All We've Lost
ALL WE'VE LOST is a feature length documentary film focusing on the human experience within the case of Barry Beach and the movement for criminal justice reform in Montana.
The film chronicles the story of Bobbi Clincher, a mother, who for the last 30 years has fought to free her son, Barry Beach, from prison. During which, her efforts inspire historic change and criminal justice reform.
In 1979, the murder of 17-year-old Kim Nees incited an investigation that yielded dozens of fingerprints, palm prints, footprints, hair and blood. None of it matched Beach, however after hours of interrogation, he confessed. Now 30 years later, despite a lack of physical evidence tying him to the crime scene, his fate rests with the State of Montana.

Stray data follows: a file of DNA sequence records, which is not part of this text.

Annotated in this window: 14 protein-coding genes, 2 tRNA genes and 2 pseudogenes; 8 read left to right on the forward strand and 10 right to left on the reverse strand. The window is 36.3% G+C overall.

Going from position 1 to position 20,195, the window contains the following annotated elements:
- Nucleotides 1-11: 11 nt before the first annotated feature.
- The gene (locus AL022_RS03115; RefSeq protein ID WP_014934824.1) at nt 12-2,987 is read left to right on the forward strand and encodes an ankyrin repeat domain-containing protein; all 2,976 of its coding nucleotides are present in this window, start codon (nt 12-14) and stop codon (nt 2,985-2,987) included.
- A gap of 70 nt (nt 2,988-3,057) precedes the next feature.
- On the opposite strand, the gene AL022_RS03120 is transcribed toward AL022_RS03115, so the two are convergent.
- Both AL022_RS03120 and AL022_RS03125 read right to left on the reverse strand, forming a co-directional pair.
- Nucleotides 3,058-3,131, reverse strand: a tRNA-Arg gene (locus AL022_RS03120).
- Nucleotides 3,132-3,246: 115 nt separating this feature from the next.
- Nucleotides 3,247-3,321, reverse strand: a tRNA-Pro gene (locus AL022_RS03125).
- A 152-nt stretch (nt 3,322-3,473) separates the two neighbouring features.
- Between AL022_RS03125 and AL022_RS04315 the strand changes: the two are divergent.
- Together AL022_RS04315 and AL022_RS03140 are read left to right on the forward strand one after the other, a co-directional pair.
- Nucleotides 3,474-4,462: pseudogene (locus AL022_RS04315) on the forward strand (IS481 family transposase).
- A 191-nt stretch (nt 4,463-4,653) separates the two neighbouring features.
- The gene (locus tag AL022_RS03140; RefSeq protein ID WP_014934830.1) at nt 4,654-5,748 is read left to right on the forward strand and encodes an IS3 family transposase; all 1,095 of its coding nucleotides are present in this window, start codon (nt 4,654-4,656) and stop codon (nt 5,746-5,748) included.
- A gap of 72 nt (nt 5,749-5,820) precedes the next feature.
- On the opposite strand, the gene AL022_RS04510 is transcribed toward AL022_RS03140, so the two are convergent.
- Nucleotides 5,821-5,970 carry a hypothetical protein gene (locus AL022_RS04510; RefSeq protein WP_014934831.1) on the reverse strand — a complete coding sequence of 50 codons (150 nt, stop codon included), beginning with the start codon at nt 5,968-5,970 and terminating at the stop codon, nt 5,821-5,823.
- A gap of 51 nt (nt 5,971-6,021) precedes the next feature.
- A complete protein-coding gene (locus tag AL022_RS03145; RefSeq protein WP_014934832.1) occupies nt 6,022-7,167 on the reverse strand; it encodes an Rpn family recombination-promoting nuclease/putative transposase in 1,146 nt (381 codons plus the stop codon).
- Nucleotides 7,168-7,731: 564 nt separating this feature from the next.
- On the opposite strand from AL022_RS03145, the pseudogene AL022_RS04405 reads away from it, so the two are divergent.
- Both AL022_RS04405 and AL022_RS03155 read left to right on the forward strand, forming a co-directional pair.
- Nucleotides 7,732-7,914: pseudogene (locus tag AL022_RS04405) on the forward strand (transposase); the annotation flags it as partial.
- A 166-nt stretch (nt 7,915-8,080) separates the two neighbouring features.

In 2014, after the Board of Pardons and Parole denied Beach, a State Representative introduced House Bill 43. After signed into law, this bipartisan bill gave clemency power to the Governor. This historic piece of Montana legislature would be the final avenue for Beach’s freedom. With the support of thousands of people, Bobbi pressured the Capital for action and in November 2015, Beach was the first person granted clemency under the new law.
Shot over the span of 4 years, ALL WE’VE LOST is a contemporary story that reveals insight into questionable convictions, the accuracy of confessions, forensic evidence and the ongoing movement for criminal justice reform in the United States, all seen through the eyes of a mother fighting to free her son.